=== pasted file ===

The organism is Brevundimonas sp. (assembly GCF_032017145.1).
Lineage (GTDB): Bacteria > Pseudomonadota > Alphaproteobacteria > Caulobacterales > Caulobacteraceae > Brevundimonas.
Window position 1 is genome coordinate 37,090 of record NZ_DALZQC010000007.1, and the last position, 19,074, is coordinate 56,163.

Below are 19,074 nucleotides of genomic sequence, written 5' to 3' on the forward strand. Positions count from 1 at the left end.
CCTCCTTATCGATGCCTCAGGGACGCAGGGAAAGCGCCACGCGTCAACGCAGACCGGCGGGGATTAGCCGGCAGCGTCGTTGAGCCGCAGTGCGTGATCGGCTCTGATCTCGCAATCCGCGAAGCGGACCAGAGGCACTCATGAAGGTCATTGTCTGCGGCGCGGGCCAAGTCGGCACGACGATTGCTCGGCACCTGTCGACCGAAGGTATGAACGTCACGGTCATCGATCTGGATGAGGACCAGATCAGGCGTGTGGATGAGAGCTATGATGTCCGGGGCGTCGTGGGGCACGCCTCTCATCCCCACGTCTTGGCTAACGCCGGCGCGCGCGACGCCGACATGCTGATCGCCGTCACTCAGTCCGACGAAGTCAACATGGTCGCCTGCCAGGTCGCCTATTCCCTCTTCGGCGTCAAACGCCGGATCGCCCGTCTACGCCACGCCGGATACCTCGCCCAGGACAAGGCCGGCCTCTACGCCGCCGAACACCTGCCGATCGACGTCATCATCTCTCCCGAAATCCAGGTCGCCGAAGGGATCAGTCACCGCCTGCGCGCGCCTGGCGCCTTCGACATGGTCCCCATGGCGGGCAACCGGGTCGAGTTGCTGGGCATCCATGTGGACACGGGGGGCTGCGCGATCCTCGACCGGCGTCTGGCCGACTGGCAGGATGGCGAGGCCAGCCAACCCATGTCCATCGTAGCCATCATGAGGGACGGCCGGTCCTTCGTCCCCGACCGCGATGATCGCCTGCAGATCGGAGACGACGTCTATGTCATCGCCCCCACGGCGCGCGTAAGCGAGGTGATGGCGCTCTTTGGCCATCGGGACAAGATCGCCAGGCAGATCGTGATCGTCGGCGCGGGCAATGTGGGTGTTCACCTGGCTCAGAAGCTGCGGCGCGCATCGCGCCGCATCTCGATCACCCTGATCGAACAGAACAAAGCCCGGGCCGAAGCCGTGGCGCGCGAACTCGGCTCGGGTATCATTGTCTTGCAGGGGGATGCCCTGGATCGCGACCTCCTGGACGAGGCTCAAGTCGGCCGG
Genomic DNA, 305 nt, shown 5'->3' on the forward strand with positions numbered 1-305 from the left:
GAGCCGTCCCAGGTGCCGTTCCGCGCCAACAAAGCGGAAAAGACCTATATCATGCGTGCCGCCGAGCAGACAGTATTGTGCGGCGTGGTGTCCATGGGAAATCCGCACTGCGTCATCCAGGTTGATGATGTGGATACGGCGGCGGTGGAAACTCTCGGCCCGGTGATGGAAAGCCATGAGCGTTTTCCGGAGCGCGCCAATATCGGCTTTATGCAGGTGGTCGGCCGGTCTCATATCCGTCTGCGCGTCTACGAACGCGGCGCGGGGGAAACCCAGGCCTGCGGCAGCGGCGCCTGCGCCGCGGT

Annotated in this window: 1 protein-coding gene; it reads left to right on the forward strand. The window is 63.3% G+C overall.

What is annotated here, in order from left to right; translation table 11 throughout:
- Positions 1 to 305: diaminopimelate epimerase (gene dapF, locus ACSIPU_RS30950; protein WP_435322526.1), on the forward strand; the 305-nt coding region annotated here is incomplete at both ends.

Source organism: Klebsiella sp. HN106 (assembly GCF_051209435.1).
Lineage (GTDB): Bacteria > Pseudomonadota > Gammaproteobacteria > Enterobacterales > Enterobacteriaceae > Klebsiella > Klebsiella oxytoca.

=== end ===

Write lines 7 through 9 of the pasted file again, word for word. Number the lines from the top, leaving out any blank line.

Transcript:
GAGCCGTCCCAGGTGCCGTTCCGCGCCAACAAAGCGGAAAAGACCTATATCATGCGTGCCGCCGAGCAGACAGTATTGTGCGGCGTGGTGTCCATGGGAAATCCGCACTGCGTCATCCAGGTTGATGATGTGGATACGGCGGCGGTGGAAACTCTCGGCCCGGTGATGGAAAGCCATGAGCGTTTTCCGGAGCGCGCCAATATCGGCTTTATGCAGGTGGTCGGCCGGTCTCATATCCGTCTGCGCGTCTACGAACGCGGCGCGGGGGAAACCCAGGCCTGCGGCAGCGGCGCCTGCGCCGCGGT

Annotated in this window: 1 protein-coding gene; it reads left to right on the forward strand. The window is 63.3% G+C overall.

What is annotated here, in order from left to right; translation table 11 throughout: